Jeremy Kane


The Discriminating Decision in Sinden v State of QLD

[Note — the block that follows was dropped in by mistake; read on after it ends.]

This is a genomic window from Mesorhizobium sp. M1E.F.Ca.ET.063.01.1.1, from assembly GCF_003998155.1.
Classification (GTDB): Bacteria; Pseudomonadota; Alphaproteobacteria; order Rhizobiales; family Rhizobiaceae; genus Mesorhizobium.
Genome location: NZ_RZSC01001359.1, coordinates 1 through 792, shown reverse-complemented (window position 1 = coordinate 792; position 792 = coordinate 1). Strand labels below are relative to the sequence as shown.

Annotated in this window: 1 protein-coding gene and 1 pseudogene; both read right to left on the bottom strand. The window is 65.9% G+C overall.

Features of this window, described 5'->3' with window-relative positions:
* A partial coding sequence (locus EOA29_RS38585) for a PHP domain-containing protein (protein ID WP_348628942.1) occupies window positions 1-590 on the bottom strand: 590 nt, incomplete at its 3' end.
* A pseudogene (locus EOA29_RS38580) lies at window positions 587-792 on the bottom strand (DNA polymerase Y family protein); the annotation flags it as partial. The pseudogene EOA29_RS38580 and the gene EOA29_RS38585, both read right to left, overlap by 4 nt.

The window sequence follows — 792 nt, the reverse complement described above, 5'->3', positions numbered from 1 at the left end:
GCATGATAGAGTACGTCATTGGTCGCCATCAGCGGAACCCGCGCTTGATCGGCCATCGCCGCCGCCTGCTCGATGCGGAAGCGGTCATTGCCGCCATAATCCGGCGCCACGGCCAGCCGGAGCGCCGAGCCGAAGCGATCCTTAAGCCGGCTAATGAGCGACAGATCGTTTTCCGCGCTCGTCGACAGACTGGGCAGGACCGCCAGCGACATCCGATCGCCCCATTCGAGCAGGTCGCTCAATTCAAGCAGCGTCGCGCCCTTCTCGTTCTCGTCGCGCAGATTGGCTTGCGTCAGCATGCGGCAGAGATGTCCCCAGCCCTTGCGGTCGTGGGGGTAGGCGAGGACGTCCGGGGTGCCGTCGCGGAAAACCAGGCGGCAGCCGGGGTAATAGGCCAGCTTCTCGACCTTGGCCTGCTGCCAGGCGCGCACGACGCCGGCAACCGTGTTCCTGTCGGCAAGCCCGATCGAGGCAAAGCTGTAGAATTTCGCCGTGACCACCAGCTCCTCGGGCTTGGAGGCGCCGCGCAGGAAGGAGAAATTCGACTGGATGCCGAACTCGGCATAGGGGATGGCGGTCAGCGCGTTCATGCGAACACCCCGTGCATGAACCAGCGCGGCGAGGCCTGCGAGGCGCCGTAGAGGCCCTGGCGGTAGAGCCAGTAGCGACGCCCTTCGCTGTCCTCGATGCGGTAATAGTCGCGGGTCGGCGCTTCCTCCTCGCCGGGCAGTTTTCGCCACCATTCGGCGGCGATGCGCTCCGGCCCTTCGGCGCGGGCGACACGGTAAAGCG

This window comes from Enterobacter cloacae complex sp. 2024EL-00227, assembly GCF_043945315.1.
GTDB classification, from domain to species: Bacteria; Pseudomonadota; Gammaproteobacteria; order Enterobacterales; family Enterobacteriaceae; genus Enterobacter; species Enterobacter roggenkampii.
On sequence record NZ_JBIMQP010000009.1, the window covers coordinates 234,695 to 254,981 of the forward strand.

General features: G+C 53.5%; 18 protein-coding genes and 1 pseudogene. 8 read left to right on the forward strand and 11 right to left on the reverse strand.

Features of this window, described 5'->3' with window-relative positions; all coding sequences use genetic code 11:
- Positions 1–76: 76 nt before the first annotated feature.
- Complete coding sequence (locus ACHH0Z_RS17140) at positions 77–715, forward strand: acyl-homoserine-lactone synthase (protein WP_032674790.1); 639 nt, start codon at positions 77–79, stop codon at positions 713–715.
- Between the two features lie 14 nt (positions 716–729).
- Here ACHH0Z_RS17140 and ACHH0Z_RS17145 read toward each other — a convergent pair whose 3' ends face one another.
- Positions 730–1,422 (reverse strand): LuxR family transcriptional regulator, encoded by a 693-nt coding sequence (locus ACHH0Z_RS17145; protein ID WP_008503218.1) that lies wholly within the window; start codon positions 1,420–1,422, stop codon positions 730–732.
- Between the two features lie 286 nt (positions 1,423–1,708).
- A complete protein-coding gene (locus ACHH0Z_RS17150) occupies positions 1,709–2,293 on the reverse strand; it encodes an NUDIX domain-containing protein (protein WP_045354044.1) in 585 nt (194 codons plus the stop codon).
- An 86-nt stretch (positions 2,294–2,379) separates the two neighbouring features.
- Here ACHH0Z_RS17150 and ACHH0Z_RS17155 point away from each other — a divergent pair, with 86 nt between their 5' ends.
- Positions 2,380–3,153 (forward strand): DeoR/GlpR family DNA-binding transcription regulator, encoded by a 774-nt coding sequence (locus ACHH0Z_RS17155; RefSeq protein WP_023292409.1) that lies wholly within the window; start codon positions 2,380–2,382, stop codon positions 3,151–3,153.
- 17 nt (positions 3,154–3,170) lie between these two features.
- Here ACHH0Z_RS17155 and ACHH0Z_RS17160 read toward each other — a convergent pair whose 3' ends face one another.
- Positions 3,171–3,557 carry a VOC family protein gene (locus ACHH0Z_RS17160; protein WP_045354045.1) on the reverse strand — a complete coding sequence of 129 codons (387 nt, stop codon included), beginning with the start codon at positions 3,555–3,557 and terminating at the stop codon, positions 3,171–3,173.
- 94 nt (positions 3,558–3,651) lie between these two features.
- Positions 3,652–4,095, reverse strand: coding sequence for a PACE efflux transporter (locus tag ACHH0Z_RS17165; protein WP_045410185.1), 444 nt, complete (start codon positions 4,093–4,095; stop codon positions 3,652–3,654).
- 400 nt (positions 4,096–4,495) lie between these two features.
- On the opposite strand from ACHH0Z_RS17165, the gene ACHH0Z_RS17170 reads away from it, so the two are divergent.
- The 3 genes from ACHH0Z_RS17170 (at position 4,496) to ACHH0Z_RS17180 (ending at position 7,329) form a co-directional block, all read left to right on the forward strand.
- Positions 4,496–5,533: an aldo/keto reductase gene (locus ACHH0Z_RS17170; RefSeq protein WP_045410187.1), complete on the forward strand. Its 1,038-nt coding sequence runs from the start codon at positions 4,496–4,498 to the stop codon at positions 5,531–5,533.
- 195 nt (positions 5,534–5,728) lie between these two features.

That both trans people and Australia’s First Peoples are incarcerated at rates higher than the general population requires that the unique needs of those inmates positioned at the intersection of these oppressions — sistergirls — receive greater attention by legal scholars, the legislature and the judiciary. By deconstructing and critiquing the QCAT decision Sinden v State of Queensland using an intersectional framework grounded in trans theory, the cisnormative and Eurocentric assumptions underlying the dismissal of Thalia Sinden’s anti-discrimination claim will be brought to bear. In doing so it is argued the Queensland Corrective Services’ Procedure — Transgender Offenders is cisnormatively discriminatory against trans inmates, and the tribunal’s endorsement of that procedure itself compounded such discrimination by failing to account for the intersectional complexity of Sinden’s identity. This case makes explicit many of the issues trans inmates face, the cisnormativity of the law, and the ways Anti-Discrimination legislation fails multiply-oppressed people in numerous ways.

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